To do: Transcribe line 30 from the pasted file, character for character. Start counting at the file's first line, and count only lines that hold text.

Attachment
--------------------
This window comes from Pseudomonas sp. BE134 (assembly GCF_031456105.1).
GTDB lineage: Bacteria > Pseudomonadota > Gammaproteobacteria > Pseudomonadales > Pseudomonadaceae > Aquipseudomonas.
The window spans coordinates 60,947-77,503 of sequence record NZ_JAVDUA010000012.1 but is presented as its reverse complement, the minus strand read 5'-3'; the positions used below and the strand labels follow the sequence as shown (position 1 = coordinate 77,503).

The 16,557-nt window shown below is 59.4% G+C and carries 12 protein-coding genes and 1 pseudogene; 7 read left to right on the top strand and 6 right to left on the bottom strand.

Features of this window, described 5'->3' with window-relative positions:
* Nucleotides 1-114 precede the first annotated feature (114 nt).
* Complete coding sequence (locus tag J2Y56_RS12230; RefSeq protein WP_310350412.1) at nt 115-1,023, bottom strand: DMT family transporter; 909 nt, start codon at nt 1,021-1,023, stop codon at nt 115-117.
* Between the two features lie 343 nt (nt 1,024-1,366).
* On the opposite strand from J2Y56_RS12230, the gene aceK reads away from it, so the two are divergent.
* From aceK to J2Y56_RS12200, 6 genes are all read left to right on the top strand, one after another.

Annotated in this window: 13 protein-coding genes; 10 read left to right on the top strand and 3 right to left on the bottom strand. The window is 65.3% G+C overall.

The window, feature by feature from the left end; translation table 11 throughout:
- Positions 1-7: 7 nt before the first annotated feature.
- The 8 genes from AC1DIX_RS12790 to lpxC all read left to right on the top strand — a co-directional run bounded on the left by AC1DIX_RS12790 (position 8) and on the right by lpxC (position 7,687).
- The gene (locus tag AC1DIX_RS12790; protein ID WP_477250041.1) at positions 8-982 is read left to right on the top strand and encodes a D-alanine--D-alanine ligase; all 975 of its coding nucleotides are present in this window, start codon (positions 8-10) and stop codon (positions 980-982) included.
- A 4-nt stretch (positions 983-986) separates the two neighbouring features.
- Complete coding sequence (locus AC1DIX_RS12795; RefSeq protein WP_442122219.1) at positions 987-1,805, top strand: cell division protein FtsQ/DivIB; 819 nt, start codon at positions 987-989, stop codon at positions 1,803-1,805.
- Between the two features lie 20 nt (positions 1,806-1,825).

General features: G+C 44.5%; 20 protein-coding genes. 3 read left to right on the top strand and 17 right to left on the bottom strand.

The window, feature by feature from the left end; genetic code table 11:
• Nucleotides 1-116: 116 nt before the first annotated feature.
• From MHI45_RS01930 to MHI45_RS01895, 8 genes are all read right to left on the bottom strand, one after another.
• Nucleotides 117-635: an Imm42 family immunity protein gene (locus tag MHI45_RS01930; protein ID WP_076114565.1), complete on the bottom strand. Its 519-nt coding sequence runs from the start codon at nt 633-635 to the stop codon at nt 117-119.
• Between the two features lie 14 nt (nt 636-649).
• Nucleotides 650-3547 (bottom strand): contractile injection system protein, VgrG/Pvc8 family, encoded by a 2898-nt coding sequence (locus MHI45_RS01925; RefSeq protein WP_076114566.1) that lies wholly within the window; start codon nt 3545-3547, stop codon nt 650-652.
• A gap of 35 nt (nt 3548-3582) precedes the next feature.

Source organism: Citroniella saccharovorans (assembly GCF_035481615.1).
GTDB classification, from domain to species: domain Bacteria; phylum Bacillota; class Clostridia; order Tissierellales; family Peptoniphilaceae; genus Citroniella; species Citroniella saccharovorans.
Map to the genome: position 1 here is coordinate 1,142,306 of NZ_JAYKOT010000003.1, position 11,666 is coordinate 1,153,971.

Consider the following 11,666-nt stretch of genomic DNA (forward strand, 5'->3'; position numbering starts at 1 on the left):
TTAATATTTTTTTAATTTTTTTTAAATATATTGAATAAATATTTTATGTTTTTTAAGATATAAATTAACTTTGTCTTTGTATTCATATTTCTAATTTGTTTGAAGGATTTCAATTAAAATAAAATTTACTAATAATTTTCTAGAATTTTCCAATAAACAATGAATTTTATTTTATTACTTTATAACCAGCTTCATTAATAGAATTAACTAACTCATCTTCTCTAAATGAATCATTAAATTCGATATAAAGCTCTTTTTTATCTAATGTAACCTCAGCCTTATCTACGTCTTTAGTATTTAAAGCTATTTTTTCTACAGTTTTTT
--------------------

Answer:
Consider the following 11,666-nt stretch of genomic DNA (forward strand, 5'->3'; position numbering starts at 1 on the left):